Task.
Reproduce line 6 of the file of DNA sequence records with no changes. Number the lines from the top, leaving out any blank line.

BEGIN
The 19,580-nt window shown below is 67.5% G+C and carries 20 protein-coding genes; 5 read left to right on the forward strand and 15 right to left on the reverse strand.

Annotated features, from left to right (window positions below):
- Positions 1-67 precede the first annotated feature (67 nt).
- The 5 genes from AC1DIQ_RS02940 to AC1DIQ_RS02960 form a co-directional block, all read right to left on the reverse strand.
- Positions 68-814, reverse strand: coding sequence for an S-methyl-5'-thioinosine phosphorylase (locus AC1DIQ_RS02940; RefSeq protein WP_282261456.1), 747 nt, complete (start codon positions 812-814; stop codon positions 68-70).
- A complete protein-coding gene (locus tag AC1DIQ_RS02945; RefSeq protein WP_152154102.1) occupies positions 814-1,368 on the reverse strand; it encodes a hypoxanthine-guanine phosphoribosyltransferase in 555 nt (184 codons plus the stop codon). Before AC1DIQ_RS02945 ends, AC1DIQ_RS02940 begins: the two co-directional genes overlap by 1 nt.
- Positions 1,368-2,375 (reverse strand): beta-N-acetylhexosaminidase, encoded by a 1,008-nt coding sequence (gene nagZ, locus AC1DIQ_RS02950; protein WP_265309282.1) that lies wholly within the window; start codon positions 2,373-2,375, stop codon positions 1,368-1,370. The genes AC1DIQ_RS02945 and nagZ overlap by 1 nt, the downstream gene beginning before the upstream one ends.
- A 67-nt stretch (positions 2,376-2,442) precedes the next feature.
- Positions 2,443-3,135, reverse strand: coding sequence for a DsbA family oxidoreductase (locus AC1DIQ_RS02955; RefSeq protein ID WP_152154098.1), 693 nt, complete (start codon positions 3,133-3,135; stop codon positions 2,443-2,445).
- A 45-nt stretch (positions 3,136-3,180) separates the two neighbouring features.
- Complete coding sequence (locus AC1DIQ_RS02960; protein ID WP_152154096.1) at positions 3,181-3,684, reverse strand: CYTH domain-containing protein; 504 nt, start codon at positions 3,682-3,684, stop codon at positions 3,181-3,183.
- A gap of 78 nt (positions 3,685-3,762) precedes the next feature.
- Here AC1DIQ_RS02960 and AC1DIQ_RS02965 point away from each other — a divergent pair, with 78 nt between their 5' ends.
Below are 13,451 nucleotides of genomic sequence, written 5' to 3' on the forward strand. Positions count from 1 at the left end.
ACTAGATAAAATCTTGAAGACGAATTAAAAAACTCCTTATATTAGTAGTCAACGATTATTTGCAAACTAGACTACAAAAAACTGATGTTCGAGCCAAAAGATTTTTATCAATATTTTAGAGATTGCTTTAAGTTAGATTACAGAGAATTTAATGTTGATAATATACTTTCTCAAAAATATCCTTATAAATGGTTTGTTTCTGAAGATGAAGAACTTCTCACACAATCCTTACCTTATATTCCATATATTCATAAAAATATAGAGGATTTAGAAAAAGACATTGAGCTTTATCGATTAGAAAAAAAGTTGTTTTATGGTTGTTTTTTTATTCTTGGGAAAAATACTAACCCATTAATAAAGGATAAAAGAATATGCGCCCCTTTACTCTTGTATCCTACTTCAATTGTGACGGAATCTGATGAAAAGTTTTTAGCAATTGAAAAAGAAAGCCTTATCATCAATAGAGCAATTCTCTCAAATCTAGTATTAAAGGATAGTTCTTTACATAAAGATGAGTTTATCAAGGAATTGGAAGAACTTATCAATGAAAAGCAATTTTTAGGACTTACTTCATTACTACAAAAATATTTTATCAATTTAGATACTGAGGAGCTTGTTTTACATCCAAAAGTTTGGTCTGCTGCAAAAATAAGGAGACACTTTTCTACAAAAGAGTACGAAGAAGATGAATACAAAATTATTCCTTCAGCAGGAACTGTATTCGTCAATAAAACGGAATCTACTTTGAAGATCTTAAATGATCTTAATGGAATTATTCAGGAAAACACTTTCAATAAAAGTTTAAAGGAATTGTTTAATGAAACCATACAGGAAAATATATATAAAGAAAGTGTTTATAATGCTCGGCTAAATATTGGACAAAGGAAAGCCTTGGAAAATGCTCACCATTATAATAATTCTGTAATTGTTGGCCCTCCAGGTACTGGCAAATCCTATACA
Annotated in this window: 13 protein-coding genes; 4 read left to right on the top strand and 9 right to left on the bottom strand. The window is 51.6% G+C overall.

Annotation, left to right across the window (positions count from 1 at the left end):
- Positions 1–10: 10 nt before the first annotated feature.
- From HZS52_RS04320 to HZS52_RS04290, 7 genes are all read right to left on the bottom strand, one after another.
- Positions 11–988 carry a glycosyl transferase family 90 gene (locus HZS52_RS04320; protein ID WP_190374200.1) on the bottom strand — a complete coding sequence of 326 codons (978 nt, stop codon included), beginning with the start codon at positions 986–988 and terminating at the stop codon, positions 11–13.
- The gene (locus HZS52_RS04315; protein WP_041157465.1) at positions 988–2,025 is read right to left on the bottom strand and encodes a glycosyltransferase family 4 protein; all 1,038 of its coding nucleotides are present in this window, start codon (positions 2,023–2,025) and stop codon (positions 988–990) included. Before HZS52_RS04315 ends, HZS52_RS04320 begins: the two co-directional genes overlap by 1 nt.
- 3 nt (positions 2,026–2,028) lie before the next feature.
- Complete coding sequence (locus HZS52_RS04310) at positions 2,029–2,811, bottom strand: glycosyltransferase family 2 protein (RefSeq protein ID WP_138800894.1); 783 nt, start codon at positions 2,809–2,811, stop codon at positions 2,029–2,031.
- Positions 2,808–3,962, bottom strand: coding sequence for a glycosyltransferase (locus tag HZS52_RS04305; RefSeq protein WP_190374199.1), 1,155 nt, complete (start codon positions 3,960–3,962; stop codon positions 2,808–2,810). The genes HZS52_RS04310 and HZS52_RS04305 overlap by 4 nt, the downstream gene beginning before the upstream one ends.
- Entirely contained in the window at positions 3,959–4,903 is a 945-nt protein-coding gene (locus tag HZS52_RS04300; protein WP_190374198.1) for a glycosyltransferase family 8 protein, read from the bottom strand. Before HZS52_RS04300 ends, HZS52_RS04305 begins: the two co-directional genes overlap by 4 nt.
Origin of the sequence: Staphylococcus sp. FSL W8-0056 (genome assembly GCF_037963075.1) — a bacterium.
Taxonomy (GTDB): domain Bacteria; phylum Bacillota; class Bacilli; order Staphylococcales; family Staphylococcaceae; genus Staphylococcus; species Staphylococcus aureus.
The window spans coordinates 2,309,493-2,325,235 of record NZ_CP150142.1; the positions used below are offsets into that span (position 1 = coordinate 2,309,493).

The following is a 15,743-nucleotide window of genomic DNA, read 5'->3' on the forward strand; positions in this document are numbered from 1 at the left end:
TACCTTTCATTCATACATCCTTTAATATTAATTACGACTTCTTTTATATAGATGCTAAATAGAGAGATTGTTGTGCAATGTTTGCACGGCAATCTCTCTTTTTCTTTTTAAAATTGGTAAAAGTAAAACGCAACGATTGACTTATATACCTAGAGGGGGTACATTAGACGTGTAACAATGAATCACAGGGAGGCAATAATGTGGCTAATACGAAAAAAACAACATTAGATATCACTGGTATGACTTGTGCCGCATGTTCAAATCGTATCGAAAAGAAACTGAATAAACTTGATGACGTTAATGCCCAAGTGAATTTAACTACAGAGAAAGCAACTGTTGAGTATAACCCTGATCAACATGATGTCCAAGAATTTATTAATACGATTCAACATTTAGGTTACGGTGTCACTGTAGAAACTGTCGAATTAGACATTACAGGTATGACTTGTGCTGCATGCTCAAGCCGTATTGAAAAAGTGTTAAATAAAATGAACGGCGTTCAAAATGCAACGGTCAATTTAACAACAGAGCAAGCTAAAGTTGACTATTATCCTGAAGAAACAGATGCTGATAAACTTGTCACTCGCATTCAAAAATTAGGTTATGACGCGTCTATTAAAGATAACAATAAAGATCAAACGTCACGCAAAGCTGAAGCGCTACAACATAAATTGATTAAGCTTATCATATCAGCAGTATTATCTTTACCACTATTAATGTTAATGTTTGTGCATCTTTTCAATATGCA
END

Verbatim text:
- A complete protein-coding gene (locus tag AC1DIQ_RS02945; RefSeq protein WP_152154102.1) occupies positions 814-1,368 on the reverse strand; it encodes a hypoxanthine-guanine phosphoribosyltransferase in 555 nt (184 codons plus the stop codon). Before AC1DIQ_RS02945 ends, AC1DIQ_RS02940 begins: the two co-directional genes overlap by 1 nt.